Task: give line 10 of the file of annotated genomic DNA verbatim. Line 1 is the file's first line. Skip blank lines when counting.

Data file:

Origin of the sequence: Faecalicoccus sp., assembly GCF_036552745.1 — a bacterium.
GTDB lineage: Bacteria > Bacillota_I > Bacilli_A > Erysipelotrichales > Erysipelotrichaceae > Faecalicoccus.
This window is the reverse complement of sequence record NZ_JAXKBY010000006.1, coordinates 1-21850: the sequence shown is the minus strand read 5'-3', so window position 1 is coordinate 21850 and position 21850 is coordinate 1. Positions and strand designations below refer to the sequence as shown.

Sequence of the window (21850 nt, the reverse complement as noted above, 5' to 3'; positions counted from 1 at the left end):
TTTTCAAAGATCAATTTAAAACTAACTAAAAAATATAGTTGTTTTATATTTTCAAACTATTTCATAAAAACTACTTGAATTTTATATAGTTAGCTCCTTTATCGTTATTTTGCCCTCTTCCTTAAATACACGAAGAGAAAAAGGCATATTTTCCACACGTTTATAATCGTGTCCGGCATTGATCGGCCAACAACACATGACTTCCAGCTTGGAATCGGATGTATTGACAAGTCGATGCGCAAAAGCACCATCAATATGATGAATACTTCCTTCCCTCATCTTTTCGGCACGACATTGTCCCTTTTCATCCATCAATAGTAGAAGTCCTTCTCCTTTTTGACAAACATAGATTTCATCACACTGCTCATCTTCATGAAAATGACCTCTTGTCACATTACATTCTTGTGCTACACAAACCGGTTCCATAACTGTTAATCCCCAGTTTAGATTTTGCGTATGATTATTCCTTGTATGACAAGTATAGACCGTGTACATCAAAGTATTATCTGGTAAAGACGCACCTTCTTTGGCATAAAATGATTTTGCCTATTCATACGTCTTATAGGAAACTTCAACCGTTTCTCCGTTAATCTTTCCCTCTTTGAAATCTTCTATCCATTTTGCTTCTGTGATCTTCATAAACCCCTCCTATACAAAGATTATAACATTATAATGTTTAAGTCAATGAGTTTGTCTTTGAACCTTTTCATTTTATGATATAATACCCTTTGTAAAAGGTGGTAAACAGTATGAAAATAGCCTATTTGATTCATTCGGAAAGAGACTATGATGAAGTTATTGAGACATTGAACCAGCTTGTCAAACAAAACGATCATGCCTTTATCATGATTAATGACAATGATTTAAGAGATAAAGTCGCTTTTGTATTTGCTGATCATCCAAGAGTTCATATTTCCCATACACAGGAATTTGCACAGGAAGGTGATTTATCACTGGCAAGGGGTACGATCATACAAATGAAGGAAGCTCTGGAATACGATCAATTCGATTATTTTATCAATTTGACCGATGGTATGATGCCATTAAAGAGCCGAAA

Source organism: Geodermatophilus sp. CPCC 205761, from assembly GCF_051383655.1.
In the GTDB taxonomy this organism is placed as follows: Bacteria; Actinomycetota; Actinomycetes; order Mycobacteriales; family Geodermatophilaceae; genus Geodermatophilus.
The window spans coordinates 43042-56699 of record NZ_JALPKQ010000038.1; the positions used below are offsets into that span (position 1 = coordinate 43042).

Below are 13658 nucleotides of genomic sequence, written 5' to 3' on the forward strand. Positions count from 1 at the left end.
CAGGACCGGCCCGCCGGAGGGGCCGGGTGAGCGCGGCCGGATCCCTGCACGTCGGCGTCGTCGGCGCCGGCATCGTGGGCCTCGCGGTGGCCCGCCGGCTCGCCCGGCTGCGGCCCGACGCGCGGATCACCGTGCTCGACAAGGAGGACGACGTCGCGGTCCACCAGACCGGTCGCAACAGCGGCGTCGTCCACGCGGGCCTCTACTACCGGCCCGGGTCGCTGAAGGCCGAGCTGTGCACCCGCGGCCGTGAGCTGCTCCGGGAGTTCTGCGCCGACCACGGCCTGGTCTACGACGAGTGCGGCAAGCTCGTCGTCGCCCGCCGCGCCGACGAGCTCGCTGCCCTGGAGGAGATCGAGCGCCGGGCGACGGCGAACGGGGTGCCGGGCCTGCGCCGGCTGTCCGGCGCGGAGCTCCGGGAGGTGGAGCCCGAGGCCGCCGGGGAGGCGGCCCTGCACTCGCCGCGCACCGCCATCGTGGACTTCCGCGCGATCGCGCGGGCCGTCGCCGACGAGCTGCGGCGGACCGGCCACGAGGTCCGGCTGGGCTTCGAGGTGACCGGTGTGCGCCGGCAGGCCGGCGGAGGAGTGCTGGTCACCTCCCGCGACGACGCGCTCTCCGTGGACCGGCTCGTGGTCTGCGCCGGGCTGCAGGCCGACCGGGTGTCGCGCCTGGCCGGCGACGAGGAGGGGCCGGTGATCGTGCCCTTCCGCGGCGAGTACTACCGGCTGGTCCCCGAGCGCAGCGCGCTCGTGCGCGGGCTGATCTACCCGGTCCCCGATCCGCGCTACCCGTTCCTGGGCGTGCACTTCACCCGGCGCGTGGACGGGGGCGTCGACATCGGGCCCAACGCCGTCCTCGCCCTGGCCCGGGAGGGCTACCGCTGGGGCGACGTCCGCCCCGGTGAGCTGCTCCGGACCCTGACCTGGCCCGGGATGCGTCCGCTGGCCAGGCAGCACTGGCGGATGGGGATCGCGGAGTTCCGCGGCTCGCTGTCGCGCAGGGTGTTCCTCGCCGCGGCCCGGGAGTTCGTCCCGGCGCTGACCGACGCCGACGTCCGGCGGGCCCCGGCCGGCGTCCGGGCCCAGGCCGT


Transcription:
CAGGACCGGCCCGCCGGAGGGGCCGGGTGAGCGCGGCCGGATCCCTGCACGTCGGCGTCGTCGGCGCCGGCATCGTGGGCCTCGCGGTGGCCCGCCGGCTCGCCCGGCTGCGGCCCGACGCGCGGATCACCGTGCTCGACAAGGAGGACGACGTCGCGGTCCACCAGACCGGTCGCAACAGCGGCGTCGTCCACGCGGGCCTCTACTACCGGCCCGGGTCGCTGAAGGCCGAGCTGTGCACCCGCGGCCGTGAGCTGCTCCGGGAGTTCTGCGCCGACCACGGCCTGGTCTACGACGAGTGCGGCAAGCTCGTCGTCGCCCGCCGCGCCGACGAGCTCGCTGCCCTGGAGGAGATCGAGCGCCGGGCGACGGCGAACGGGGTGCCGGGCCTGCGCCGGCTGTCCGGCGCGGAGCTCCGGGAGGTGGAGCCCGAGGCCGCCGGGGAGGCGGCCCTGCACTCGCCGCGCACCGCCATCGTGGACTTCCGCGCGATCGCGCGGGCCGTCGCCGACGAGCTGCGGCGGACCGGCCACGAGGTCCGGCTGGGCTTCGAGGTGACCGGTGTGCGCCGGCAGGCCGGCGGAGGAGTGCTGGTCACCTCCCGCGACGACGCGCTCTCCGTGGACCGGCTCGTGGTCTGCGCCGGGCTGCAGGCCGACCGGGTGTCGCGCCTGGCCGGCGACGAGGAGGGGCCGGTGATCGTGCCCTTCCGCGGCGAGTACTACCGGCTGGTCCCCGAGCGCAGCGCGCTCGTGCGCGGGCTGATCTACCCGGTCCCCGATCCGCGCTACCCGTTCCTGGGCGTGCACTTCACCCGGCGCGTGGACGGGGGCGTCGACATCGGGCCCAACGCCGTCCTCGCCCTGGCCCGGGAGGGCTACCGCTGGGGCGACGTCCGCCCCGGTGAGCTGCTCCGGACCCTGACCTGGCCCGGGATGCGTCCGCTGGCCAGGCAGCACTGGCGGATGGGGATCGCGGAGTTCCGCGGCTCGCTGTCGCGCAGGGTGTTCCTCGCCGCGGCCCGGGAGTTCGTCCCGGCGCTGACCGACGCCGACGTCCGGCGGGCCCCGGCCGGCGTCCGGGCCCAGGCCGT